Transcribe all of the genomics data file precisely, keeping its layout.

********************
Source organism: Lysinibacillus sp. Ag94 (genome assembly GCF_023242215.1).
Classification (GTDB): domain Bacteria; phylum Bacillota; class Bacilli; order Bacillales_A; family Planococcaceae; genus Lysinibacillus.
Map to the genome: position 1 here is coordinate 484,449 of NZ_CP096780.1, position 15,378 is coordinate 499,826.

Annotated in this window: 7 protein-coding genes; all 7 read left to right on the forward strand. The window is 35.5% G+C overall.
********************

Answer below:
Source organism: Lysinibacillus sp. Ag94 (genome assembly GCF_023242215.1).
Classification (GTDB): domain Bacteria; phylum Bacillota; class Bacilli; order Bacillales_A; family Planococcaceae; genus Lysinibacillus.
Map to the genome: position 1 here is coordinate 484,449 of NZ_CP096780.1, position 15,378 is coordinate 499,826.

Annotated in this window: 7 protein-coding genes; all 7 read left to right on the forward strand. The window is 35.5% G+C overall.